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The "Deep State" Conspiracy


A popular notion among conspiracy lovers is that there is a secret government that really runs our country. They currently call it the Deep State, but it has been known in the past by comparable concepts, such as the Jewish Conspiracy (a worldwide money cult that runs everything). One idiot on the Washington, DC city council actually believes that weather is secretly controlled by the Rothschild family (another Jewish conspiracy.) This family, he believes, can create storms and bad weath more...

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Putin?s Game


History reflects trends and broad sweeps, but also the mark of powerful individuals. The US during the 1930s was divided among the very rich and the jobless or struggling poor; immigrant families trying to become American and demagogues who trashed them; Whites of all levels and Blacks who suffered wherever they were, particularly in the South where lynching was shamefully frequent; and Globalists and America-Firsters. Without the New Deal and the particular president we had then (Roosev more...

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Michael V Hayden: The Assault on Intelligence: American National Security in an Age of Lies

Penguin Press, NY 2018., Random House, 2018.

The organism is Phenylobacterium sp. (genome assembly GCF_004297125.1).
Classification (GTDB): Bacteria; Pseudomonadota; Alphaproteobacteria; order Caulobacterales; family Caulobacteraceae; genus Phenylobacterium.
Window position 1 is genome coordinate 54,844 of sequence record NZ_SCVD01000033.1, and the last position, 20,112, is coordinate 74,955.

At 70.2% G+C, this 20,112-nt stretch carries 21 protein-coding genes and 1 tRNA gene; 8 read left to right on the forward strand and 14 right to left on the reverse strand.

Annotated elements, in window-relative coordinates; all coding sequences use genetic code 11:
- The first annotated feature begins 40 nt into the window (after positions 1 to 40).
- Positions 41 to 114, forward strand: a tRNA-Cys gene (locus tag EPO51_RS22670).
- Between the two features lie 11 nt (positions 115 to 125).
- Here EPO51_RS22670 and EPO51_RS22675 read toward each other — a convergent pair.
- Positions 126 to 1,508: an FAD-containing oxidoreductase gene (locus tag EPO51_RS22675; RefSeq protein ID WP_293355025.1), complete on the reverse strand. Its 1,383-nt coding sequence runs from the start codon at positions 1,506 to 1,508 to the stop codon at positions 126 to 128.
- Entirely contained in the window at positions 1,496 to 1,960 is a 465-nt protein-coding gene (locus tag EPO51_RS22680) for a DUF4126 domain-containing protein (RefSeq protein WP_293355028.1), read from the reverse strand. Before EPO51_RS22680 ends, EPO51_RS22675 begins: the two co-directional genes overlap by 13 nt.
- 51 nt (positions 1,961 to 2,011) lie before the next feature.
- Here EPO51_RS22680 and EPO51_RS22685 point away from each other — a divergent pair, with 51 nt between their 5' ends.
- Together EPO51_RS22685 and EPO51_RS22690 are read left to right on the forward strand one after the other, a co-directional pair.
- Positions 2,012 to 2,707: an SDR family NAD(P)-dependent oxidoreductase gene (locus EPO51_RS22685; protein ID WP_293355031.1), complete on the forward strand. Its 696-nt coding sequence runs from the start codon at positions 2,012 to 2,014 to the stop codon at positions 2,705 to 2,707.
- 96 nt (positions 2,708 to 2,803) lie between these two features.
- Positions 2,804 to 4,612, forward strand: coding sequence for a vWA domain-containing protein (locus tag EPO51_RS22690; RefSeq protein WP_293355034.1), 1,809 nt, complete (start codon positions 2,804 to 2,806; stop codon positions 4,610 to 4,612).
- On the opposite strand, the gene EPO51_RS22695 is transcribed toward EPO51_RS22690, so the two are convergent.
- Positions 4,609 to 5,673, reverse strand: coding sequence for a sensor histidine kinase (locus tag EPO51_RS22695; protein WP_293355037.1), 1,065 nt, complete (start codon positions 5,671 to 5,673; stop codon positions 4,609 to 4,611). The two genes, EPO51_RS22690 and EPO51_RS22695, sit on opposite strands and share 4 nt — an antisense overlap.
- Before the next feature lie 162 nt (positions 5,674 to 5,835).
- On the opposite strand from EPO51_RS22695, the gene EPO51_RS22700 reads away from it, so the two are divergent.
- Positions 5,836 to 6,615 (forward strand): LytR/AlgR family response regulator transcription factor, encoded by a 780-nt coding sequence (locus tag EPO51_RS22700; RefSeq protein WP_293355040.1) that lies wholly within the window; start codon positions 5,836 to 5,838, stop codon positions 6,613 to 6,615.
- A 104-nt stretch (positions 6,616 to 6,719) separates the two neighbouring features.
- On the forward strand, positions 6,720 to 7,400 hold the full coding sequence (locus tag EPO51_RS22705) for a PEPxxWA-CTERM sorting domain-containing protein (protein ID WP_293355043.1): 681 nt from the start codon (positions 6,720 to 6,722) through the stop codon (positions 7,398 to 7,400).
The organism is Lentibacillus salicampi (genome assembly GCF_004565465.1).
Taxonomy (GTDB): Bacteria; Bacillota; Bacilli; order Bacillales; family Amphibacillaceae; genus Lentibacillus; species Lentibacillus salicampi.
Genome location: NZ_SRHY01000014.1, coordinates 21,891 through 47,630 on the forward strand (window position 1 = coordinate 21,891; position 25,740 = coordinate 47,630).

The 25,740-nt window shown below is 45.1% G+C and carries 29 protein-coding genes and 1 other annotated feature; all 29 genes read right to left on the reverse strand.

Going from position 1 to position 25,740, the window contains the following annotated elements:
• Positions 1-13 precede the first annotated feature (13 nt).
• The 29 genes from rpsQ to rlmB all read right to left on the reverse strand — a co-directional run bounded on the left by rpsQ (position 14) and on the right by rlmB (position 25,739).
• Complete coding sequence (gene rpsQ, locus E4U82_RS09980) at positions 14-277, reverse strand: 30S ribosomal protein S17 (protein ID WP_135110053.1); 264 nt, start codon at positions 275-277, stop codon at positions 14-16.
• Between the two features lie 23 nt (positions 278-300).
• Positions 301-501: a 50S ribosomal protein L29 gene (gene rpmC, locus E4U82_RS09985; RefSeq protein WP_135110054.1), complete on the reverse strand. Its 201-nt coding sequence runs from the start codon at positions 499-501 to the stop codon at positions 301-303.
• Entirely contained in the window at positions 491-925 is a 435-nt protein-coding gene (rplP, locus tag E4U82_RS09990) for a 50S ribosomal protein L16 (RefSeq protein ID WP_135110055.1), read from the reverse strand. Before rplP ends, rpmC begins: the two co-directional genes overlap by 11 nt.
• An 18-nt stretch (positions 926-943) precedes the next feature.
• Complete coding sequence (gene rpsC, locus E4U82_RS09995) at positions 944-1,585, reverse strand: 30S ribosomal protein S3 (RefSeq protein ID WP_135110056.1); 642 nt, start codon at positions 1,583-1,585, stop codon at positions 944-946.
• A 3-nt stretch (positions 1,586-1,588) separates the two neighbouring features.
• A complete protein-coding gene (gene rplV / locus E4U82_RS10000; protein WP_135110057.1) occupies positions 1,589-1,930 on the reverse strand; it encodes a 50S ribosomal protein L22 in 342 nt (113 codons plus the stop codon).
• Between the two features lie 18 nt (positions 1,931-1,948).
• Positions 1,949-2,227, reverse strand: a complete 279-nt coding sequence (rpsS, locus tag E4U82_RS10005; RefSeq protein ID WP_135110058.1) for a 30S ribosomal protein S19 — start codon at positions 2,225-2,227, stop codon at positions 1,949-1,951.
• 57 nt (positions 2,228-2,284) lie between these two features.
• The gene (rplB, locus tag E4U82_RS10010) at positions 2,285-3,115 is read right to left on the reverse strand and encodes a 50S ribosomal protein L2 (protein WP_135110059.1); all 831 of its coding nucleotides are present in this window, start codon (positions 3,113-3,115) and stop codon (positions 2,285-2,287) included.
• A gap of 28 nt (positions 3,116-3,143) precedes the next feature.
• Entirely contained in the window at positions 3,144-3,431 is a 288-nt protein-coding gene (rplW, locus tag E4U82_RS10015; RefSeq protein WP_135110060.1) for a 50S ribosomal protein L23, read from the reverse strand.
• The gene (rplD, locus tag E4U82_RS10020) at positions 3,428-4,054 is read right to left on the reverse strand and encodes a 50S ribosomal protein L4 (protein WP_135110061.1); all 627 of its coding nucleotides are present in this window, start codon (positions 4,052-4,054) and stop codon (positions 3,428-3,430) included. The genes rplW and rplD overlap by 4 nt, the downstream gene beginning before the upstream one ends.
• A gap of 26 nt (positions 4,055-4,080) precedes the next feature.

Reviewer: Laina Farhat-Holzman

The unexpected election of Donald Trump to the presidency in 2016 has spurred a library of new books explaining to the public how America?s most important institutions work and why we have them. This particular president has little patience for institutions that may constrain his authority, which differs from the norms followed by most of our former presidents, regardless of political part more...

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Jon Meacham, The Soul of America: The Battle For Our Better Angels,

Random House, 2018.
Reviewer: Laina Farhat-Holzman

Jon Meacham, a Pulitzer Prize winning presidential biographer, had already written books about George Herbert Walker Bush, Thomas Jefferson, Andrew Jackson, and books about the Founding Fathers, the relationship between FDR and Winston Churchill, and the Civil Rights movement. The election of a most unusual president, Donald J. Trump, in 2016, spurred him to give us a perspective on the American presidencies, the best and more...

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Michael McFaul: From Cold War to Hot Peace: An American Ambassador in Putin?s Russia.


Houghton Mifflin Harcourt, 2018.
Reviewer: Laina Farhat-Holzman

For those of you who keep up with TV news, Michael McFaul is the go-to person for insight into Russia. He served as American Ambassador from 2008-2010 during the Obama presidency, a somewhat rare appointment of an academic expert rather than political appointee. But he was not new to the White House, having been an advisor to George Bush?s administration before being tapped by Obama.

It more...

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The American Presidency in History

A packed auditorium listened to the April 30 presentation of the Leon Panetta Lecture Series: "The American Presidency and the American Dream --- The Role of Leadership." The Panettas invited two heroes of the press: Carl Bernstein and Bob Woodward, whose stellar work brought down the corrupt Nixon presidency. The third guest was Reince Priebus, the longest-serving chair of the Republican Party and briefly President Trump?s White House Chief of Staff.

Leon Panetta is a great exam more...

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Doing the Right Thing has Costs!